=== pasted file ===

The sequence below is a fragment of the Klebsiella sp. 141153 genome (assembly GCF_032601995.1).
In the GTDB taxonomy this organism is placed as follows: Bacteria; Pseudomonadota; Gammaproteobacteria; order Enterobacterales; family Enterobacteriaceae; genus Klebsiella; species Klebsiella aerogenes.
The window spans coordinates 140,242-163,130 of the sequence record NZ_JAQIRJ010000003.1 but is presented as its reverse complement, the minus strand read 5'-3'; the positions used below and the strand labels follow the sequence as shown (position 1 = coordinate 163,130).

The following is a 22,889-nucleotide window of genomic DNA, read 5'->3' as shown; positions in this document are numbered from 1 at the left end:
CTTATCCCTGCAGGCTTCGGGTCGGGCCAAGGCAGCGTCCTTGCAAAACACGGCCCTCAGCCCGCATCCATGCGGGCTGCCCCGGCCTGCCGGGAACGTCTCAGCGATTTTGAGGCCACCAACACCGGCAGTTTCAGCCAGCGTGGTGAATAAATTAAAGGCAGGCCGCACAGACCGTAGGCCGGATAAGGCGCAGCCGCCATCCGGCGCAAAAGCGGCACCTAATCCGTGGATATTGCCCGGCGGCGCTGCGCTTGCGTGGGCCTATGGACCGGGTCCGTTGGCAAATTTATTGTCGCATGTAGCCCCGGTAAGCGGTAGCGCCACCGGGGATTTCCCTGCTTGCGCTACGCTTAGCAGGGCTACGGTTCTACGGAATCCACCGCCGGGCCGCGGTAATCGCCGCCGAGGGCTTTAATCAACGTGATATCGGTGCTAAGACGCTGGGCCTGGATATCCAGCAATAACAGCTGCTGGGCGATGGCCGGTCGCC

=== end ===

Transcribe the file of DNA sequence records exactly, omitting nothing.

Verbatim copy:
The sequence below is a fragment of the Klebsiella sp. 141153 genome (assembly GCF_032601995.1).
In the GTDB taxonomy this organism is placed as follows: Bacteria; Pseudomonadota; Gammaproteobacteria; order Enterobacterales; family Enterobacteriaceae; genus Klebsiella; species Klebsiella aerogenes.
The window spans coordinates 140,242-163,130 of the sequence record NZ_JAQIRJ010000003.1 but is presented as its reverse complement, the minus strand read 5'-3'; the positions used below and the strand labels follow the sequence as shown (position 1 = coordinate 163,130).

The following is a 22,889-nucleotide window of genomic DNA, read 5'->3' as shown; positions in this document are numbered from 1 at the left end:
CTTATCCCTGCAGGCTTCGGGTCGGGCCAAGGCAGCGTCCTTGCAAAACACGGCCCTCAGCCCGCATCCATGCGGGCTGCCCCGGCCTGCCGGGAACGTCTCAGCGATTTTGAGGCCACCAACACCGGCAGTTTCAGCCAGCGTGGTGAATAAATTAAAGGCAGGCCGCACAGACCGTAGGCCGGATAAGGCGCAGCCGCCATCCGGCGCAAAAGCGGCACCTAATCCGTGGATATTGCCCGGCGGCGCTGCGCTTGCGTGGGCCTATGGACCGGGTCCGTTGGCAAATTTATTGTCGCATGTAGCCCCGGTAAGCGGTAGCGCCACCGGGGATTTCCCTGCTTGCGCTACGCTTAGCAGGGCTACGGTTCTACGGAATCCACCGCCGGGCCGCGGTAATCGCCGCCGAGGGCTTTAATCAACGTGATATCGGTGCTAAGACGCTGGGCCTGGATATCCAGCAATAACAGCTGCTGGGCGATGGCCGGTCGCC